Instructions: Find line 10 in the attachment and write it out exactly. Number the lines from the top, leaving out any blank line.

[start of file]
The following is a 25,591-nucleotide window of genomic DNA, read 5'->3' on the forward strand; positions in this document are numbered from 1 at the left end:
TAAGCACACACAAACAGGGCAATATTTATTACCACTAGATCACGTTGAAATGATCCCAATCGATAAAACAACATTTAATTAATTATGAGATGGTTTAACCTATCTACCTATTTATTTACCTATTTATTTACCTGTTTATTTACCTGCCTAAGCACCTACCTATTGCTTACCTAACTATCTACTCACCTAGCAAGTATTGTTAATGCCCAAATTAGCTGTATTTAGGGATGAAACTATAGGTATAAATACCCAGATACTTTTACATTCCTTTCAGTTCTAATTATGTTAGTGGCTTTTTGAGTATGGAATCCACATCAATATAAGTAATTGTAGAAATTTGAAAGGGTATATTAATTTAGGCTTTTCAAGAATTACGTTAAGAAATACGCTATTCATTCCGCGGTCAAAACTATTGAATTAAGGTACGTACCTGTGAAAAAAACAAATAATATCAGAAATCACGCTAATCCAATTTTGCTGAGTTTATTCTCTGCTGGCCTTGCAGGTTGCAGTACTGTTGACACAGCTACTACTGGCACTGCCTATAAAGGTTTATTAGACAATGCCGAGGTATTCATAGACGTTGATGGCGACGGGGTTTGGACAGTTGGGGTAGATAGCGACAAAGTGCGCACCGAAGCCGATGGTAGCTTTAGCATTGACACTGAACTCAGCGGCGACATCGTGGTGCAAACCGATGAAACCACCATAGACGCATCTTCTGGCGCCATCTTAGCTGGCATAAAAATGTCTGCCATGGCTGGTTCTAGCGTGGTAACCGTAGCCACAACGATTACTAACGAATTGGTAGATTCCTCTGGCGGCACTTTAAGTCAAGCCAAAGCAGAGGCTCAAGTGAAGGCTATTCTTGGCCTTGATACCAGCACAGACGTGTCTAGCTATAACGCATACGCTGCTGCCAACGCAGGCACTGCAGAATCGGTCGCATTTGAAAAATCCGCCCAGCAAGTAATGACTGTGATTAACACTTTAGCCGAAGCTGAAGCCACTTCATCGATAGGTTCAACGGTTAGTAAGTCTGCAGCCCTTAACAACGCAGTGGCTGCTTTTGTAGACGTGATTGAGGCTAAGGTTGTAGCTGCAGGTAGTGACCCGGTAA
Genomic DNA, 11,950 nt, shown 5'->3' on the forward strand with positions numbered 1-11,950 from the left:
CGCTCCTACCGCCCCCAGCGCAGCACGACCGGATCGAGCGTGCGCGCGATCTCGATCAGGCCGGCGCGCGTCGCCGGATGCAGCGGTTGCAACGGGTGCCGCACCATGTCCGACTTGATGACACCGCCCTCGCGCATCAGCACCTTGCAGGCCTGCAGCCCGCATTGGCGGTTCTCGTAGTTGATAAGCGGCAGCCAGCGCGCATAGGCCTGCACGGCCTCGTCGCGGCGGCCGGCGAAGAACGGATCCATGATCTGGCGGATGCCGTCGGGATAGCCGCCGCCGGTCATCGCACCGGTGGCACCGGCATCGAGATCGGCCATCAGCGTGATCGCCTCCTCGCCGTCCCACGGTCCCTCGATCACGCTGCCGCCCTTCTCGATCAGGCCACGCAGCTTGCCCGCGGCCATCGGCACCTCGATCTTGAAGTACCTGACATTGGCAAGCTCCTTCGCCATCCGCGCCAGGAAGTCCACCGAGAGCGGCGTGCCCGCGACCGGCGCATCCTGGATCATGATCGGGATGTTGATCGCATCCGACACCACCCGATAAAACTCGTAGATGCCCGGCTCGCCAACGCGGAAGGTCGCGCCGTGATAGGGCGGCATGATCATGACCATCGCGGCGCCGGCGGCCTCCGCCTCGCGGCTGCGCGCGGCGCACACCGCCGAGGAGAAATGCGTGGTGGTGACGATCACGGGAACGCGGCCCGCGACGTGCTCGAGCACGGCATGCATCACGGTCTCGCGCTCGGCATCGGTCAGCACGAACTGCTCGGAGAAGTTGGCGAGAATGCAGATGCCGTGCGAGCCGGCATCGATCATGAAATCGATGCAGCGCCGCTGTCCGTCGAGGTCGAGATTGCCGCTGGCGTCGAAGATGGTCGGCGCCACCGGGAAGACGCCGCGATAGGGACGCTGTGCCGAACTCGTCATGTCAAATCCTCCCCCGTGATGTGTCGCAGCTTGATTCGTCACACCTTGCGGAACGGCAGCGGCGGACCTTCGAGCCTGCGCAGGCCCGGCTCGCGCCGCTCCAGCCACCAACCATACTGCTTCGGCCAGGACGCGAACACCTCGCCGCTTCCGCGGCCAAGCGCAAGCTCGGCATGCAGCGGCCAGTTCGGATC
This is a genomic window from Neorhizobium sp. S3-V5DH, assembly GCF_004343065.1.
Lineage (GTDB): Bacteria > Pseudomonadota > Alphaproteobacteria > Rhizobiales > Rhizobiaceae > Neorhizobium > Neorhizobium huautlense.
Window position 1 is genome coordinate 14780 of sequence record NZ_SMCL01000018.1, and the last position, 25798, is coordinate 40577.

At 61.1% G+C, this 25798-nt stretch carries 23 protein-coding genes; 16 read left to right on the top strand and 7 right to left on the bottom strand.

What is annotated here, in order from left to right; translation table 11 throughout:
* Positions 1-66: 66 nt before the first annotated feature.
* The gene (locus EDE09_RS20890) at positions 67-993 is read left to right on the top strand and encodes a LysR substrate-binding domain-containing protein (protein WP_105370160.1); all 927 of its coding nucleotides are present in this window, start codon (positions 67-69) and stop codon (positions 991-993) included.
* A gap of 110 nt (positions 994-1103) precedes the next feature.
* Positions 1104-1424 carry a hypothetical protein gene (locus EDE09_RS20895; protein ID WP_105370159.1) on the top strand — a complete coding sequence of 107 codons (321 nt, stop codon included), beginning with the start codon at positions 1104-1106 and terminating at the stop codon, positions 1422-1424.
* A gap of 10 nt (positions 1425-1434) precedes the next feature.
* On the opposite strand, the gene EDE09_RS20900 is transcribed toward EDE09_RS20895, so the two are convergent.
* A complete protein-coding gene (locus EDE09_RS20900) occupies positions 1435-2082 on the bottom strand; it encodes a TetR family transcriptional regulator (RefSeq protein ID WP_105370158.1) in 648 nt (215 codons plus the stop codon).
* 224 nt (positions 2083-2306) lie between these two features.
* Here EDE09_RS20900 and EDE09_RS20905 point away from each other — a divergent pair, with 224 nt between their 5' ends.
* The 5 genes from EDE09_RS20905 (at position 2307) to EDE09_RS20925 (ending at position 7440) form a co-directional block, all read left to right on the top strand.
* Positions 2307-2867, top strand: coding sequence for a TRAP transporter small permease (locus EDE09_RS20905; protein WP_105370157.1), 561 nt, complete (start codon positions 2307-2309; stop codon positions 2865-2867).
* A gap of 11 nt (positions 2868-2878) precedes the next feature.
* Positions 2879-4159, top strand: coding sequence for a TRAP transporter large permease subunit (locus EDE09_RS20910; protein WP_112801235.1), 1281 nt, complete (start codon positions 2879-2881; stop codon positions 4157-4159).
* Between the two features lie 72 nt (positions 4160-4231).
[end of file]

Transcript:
* Positions 1-66: 66 nt before the first annotated feature.